While Schmidt and Cohen claim that their work is funded by private donations, Stratfor’s vice president for intelligence, Fred Burton (former State Department security official), wrote in an internal email to his organization, “Google is getting WH [White House] and State Dept support and air cover. In reality they are doing things the CIA cannot do… [Cohen] is going to get himself kidnapped or killed. Might be the best thing to happen to expose Google’s covert role in foaming up-risings, to be blunt. The US Gov’t can then disavow knowledge and Google is left holding the shit-bag.” (Yazan al-Saadi, “StratforLeaks: Google Ideas Director Involved in ‘Regime Change,’” al-Akhbar, March 14, 2012). Stratfor itself is not an innocent outfit; it works as a private arm of the CIA and perhaps felt its position was being undermined by Google’s intrusion into its domain (no pun intended!).
Cohen’s globetrotting activities have taken him to Azerbaijan to stir trouble for Iran, as well as trips to Turkey, Lebanon and even to Gaza. In one internal email, a frustrated Stratfor described Cohen’s trip to Gaza as “Google Shitstorm Moving to Gaza,” (email ID 1111729 (10 February 2011), Global Intelligence Files, WikiLeaks, 14 March 2012).
Two other points are relevant for the Egyptian scene. First, it could be asked, why the US wanted to get rid of Hosni Mubarak; and second, the role played by Saudi Arabia in the coup against Mursi. Mubarak had become senile and his longevity in power was proving counter-productive. Further, his plan to pass on the leadership to his children — Gamal and ‘Ala — riled many within the Egyptian establishment. Further, the frustration building up in Egyptian society needed to have a safety valve. A few weeks (three weeks to be precise) of street protests allowed the people to vent their anger and with Mubarak’s resignation, they all felt relieved and vindicated.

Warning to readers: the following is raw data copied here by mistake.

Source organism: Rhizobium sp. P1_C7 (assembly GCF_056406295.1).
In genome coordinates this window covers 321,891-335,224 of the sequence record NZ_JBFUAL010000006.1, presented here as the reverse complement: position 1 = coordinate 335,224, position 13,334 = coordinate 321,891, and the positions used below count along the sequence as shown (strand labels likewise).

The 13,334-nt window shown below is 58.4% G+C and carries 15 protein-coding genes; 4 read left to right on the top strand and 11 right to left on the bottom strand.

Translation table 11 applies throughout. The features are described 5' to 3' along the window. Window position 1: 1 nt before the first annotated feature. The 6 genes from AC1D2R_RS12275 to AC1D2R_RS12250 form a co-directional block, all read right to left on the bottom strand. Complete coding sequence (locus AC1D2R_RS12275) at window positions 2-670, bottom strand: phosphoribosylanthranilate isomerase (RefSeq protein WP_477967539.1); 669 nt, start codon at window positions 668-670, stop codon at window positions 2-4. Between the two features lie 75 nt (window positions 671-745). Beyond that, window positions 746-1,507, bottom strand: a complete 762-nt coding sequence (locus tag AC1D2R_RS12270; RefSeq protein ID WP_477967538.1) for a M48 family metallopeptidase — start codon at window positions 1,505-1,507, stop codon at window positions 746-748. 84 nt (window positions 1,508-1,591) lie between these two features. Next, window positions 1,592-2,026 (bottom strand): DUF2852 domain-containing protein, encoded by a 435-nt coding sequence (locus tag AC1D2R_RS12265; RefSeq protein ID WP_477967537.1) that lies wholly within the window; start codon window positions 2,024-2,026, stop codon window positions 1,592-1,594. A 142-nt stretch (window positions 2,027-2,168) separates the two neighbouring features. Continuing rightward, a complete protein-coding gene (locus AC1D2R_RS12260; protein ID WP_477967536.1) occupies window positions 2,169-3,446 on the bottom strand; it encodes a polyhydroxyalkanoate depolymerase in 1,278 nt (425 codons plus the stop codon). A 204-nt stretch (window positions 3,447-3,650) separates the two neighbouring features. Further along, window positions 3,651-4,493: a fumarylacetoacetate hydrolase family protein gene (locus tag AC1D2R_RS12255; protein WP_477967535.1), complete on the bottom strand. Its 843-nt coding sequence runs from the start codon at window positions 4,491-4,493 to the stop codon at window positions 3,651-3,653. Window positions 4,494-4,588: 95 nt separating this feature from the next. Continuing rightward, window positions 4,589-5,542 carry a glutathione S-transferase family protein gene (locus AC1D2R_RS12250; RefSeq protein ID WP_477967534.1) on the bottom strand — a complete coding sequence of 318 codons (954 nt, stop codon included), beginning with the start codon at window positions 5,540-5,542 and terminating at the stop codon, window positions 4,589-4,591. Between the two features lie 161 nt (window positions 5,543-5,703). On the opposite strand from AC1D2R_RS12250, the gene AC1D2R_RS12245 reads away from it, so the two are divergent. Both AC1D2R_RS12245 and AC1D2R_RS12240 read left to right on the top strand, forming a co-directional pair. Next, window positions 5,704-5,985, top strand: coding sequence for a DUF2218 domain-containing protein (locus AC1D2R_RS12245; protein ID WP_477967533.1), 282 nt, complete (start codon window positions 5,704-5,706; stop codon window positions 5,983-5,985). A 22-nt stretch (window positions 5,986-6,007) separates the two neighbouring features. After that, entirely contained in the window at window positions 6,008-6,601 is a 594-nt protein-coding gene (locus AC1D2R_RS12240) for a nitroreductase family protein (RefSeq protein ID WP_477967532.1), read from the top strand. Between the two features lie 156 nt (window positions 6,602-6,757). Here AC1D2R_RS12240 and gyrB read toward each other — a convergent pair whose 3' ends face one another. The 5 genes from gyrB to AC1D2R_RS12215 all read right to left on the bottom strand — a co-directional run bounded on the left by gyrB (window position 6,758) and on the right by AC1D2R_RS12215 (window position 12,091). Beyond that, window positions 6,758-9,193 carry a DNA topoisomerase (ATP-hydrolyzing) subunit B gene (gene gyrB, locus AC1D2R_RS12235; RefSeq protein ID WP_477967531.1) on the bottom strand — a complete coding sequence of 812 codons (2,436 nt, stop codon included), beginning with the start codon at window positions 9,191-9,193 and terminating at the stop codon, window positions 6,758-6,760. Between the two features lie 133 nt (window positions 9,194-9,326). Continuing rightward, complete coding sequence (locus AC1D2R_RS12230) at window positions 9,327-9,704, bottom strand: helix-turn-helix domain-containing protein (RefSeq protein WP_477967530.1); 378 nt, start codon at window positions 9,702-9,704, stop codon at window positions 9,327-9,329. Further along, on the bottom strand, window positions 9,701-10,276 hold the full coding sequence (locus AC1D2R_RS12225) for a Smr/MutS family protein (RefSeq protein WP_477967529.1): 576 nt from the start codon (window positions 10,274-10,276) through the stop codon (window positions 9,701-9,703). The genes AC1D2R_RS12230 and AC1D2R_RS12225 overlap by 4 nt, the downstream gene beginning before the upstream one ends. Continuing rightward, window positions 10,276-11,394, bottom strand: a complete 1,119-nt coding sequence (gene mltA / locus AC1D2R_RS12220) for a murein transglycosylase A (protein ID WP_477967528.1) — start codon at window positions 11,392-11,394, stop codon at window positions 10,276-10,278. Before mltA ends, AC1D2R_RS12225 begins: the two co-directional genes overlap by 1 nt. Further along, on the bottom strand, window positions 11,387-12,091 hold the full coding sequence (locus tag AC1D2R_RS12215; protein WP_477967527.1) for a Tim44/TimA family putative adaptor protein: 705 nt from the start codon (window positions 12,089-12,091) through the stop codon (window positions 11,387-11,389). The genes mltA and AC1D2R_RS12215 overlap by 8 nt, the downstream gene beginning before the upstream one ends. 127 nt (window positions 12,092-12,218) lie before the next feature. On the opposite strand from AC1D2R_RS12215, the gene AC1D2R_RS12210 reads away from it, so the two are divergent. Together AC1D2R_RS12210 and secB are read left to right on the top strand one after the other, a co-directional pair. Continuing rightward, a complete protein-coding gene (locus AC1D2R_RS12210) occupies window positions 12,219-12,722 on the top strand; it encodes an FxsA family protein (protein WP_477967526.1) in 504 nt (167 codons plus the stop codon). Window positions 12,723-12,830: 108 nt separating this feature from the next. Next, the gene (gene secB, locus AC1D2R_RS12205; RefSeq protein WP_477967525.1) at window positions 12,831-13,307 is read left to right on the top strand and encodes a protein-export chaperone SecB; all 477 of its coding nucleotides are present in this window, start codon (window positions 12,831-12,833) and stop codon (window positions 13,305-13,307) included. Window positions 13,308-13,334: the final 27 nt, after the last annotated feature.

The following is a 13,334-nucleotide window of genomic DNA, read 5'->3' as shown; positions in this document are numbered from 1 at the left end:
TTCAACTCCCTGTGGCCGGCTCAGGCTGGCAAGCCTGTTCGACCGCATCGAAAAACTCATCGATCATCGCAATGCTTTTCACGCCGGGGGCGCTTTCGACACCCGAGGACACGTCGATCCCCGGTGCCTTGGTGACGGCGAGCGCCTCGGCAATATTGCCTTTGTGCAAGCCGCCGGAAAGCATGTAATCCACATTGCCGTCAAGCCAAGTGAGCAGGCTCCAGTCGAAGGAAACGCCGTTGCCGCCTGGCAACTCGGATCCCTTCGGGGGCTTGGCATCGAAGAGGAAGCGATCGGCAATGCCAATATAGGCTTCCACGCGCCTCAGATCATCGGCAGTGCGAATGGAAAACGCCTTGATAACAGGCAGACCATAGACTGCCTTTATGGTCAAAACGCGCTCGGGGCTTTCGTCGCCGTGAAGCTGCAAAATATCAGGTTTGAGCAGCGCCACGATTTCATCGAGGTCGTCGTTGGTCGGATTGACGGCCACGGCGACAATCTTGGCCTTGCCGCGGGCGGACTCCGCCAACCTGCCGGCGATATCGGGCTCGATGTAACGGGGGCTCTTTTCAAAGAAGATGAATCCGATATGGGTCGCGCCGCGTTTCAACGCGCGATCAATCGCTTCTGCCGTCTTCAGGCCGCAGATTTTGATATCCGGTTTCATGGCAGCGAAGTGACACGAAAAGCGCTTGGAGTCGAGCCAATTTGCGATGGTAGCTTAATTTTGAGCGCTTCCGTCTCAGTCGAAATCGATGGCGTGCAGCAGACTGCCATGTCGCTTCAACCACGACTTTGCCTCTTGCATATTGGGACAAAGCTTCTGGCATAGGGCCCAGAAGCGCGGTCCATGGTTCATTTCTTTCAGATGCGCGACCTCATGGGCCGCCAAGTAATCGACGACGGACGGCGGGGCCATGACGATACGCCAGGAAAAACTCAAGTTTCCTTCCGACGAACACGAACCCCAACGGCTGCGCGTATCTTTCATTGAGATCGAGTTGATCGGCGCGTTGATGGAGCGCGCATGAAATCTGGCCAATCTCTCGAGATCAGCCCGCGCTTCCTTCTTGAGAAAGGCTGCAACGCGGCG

Mubarak’s removal, the Mursi interregnum and the military’s return to power have restored the old order and given the military regime a new lease on life. Ironically, the vast majority of people that wanted Mubarak out are now yearning for peace and quiet and believe the military can do it, hence their enthusiastic welcome of its brutal tactics. This is shocking; people will ultimately regret it but not before tens of thousands of other innocent people have been butchered.
It appears that the US was not keen to have the Egyptian military strike so soon. Washington had already secured agreement from Mursi and the Ikhwan to advance its agenda. Mursi did not repudiate the humiliating treaty with the Zionist regime; he did not cut off gas supplies to Israel nor did Mursi do anything meaningful for the Palestinians in the besieged Gaza Strip. While the US may have been agreeable to Mursi remaining in power for a little while longer, the Saudis were not.
They viewed Mursi — and more broadly, the Ikhwan — as a threat to their claim to being the leaders of “Sunni” Muslims. While few Muslims outside the narrow circle of their paid agents accept their leadership claim, the Saudis continue to delude themselves. The Saudi point man was Bandar bin Sultan, a venal character notorious for many criminal acts. In preparation for the coup, Saudi Arabia paid $5 billion to the Egyptian military and after the coup’s success another $12 billion were handed to them. The Saudi regime was the first to congratulate the Egyptian military for its great “feat.”
The triangle of terror represented by the Saudis, Egyptian generals and the Zionist war criminals was complete. Since the coup, the Egyptian military has been busy destroying tunnels through which the besieged Palestinians used to smuggle much needed goods — food, medicines and household items — for mere survival. This was unacceptable to the Zionists and, therefore, to the Egyptian generals. The Saudis have been very tight with the Zionists as well and cooperating with them to undermine any manifestations of Islamic revival. It is equally revealing that the Saudis have not uttered a single word about recent Zionist incursions onto al-Masjid al-Aqsa and their attempt to take it over.
The destruction of this triangle of terror is a pre-requisite for the Islamic movement to have any chance of success. At the top of the agenda must be the removal of the House of Saud that has caused immense damage to Islam and Muslims.